Lehigh men’s basketball is making history by being the first known Division I basketball team to have three Asian players on their roster.
Freshman guard Jayshen Saigal, freshman forward Ben Li and freshman center JT Tan are among the 11 underclassmen headed into the 2020-2021 season.
Despite being a large portion of their class, the three athletes are part of the mere one percent of Asian athletes that play under the National Collegiate Athletic Association.
“Asian American athletes shouldn’t feel like they’re on the outside in any sport. If they have a dream, they should be able to chase it.”
-Freshman men’s basketball guard Jayshen Saigal
Although this amount of Asian representation is groundbreaking for a Division I team, the three teammates don’t see this as a major influence on their performance.
“Obviously, it’s really cool to be a part of something like this, but I don’t think that it’s going to change the way that we play,” Saigal said. “We still have the same goal no matter what.”
After the Mountain Hawks posted a 11-21 record last season, the goal for this year’s team is to achieve a winning season.
Li, Saigal and Tan agree that they do not see themselves as any different from their teammates. Their team is centered around their passion for playing basketball and that similarity presides over everything else.
However, each of them did not reach their goal of playing collegiate basketball without overcoming racially motivated stereotypes and obstacles.
“I’ve heard every Chinese joke you can make about me on the court,” Li said.
Although these taunts never strayed Li from his dream, he recognizes the fact he has to work harder to succeed than other athletes because of his Asian background.
Saigal shared a similar belief. He said his recruiting process was made more difficult due to the lack of Asian American athletes in college basketball today.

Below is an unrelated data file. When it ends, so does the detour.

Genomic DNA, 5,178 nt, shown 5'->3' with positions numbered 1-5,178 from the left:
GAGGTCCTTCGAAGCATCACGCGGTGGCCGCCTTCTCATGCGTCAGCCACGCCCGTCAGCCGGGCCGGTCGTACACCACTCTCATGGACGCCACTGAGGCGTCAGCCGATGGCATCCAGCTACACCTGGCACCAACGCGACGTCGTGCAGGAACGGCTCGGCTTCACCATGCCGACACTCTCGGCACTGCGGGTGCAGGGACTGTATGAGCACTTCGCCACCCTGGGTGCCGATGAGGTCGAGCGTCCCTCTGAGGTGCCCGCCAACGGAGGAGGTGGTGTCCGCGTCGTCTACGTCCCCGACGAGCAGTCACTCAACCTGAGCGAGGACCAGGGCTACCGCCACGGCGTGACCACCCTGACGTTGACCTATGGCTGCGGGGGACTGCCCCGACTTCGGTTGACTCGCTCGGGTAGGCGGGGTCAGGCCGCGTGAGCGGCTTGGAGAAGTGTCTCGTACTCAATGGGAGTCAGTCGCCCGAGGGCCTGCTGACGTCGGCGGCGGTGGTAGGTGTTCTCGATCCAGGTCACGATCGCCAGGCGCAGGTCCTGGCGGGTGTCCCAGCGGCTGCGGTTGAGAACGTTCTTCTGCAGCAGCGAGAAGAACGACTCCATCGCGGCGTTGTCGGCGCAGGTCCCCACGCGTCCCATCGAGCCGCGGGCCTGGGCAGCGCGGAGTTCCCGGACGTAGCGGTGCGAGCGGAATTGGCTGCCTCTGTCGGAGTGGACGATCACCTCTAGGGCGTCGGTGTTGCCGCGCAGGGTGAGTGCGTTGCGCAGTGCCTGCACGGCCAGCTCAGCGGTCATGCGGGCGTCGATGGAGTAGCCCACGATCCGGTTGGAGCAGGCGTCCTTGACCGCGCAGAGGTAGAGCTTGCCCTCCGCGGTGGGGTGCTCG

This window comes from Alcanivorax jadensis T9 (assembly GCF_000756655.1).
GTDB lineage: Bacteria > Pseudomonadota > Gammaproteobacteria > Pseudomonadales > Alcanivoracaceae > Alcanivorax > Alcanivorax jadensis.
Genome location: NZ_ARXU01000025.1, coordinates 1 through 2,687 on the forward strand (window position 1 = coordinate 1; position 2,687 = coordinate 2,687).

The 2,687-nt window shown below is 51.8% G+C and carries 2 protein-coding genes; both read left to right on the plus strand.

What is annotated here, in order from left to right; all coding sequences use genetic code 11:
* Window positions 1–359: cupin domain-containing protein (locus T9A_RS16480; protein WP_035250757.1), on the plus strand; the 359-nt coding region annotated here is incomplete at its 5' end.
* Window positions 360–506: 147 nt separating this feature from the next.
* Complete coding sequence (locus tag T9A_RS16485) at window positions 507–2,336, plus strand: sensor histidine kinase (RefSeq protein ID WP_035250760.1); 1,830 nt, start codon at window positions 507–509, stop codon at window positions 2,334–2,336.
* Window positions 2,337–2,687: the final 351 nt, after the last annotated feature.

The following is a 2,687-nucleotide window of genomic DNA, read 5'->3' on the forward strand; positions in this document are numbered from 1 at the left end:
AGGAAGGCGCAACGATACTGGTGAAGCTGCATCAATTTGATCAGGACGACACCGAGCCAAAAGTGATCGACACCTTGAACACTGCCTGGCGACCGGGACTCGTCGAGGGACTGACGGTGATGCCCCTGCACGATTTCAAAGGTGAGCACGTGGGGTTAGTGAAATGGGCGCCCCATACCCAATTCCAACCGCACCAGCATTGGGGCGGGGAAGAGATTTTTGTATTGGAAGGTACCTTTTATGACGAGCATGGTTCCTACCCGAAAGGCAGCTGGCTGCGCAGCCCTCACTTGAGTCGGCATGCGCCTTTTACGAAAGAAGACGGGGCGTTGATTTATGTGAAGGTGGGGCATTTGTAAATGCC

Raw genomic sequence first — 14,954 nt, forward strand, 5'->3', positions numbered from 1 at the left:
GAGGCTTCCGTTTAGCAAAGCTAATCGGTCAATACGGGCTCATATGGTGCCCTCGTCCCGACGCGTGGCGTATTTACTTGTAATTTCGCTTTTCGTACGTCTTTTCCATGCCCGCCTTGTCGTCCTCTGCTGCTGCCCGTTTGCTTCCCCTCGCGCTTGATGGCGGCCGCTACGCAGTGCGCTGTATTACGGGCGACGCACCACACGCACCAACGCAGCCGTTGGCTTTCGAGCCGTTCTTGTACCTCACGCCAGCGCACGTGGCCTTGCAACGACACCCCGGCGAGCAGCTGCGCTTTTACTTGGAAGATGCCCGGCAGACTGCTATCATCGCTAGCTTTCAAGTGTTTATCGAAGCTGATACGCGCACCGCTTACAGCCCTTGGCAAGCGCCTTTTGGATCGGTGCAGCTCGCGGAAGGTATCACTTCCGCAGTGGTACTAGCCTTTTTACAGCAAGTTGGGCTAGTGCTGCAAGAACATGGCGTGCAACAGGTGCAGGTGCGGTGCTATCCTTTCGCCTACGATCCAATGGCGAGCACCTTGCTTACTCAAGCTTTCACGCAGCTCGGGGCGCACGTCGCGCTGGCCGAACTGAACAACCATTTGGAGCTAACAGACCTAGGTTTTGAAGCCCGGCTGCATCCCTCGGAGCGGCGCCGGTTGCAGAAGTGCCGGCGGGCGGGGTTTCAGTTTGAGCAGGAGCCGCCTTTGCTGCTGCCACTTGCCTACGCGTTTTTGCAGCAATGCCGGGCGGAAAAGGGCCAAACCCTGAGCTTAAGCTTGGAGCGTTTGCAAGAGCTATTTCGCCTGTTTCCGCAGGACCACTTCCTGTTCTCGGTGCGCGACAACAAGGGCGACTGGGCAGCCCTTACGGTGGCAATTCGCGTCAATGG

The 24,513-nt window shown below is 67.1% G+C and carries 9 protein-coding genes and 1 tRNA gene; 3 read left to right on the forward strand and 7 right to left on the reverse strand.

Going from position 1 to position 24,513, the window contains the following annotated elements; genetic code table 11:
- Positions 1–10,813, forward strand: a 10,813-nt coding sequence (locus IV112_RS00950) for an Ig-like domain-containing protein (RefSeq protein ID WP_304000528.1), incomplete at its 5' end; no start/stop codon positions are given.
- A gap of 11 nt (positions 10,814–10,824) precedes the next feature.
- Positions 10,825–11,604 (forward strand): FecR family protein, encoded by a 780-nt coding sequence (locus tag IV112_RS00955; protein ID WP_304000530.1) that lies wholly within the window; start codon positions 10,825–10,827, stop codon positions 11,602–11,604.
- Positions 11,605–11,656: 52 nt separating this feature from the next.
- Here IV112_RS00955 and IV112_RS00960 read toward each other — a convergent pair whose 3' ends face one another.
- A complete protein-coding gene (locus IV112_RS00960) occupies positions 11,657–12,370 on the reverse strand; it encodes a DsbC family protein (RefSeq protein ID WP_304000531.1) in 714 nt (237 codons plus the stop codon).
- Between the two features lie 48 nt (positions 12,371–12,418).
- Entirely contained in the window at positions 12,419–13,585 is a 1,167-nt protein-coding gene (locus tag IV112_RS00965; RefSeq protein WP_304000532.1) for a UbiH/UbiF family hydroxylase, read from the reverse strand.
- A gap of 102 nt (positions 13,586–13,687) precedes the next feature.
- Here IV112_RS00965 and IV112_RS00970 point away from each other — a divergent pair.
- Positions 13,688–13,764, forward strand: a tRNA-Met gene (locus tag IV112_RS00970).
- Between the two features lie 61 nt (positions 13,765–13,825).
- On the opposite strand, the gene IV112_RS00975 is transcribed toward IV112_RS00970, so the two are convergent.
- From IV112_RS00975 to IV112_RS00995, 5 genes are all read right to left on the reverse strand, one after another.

The three men hope that their story will push other Asian Americans to pursue athletics at a collegiate level.
“I think this is the first step in making this a more normal thing,” Saigal said. “Asian American athletes shouldn’t feel like they’re on the outside in any sport. If they have a dream, they should be able to chase it.”
Li hopes his time at Lehigh will have a lasting impact on future Asian American athletes to come.
“In a few years, I don’t want Asians to be seen as outsiders in this sport,” Li said. “I definitely think that this will influence the next generation — that’s what this is all about.”
For now, the teammates are planning for a season unlike any other. Following an announcement by the Patriot League that all non-conference games are canceled, the team is hoping for a shortened season where they would only play teams in the Patriot League.
Although Li, Saigal and Tan are not in Bethlehem to train, they have been utilizing their time at home to prepare themselves for their first collegiate season.
Despite facing different circumstances, their focus remains on staying ready for the upcoming season.
“We need to all keep working hard to make sure that when we are able to get back on the court together that we’re all in great shape,” Saigal said.
Until the day comes where the team is able to practice together on the same court, the three men have to stay focused on individual training. That training comes easy, they say, due to the love of basketball that led them to Lehigh in the first place.
“We’re just looking forward to playing the sport that brought us all here together,” Tan said.
The Patriot League is set to announce a decision about the season in the coming weeks.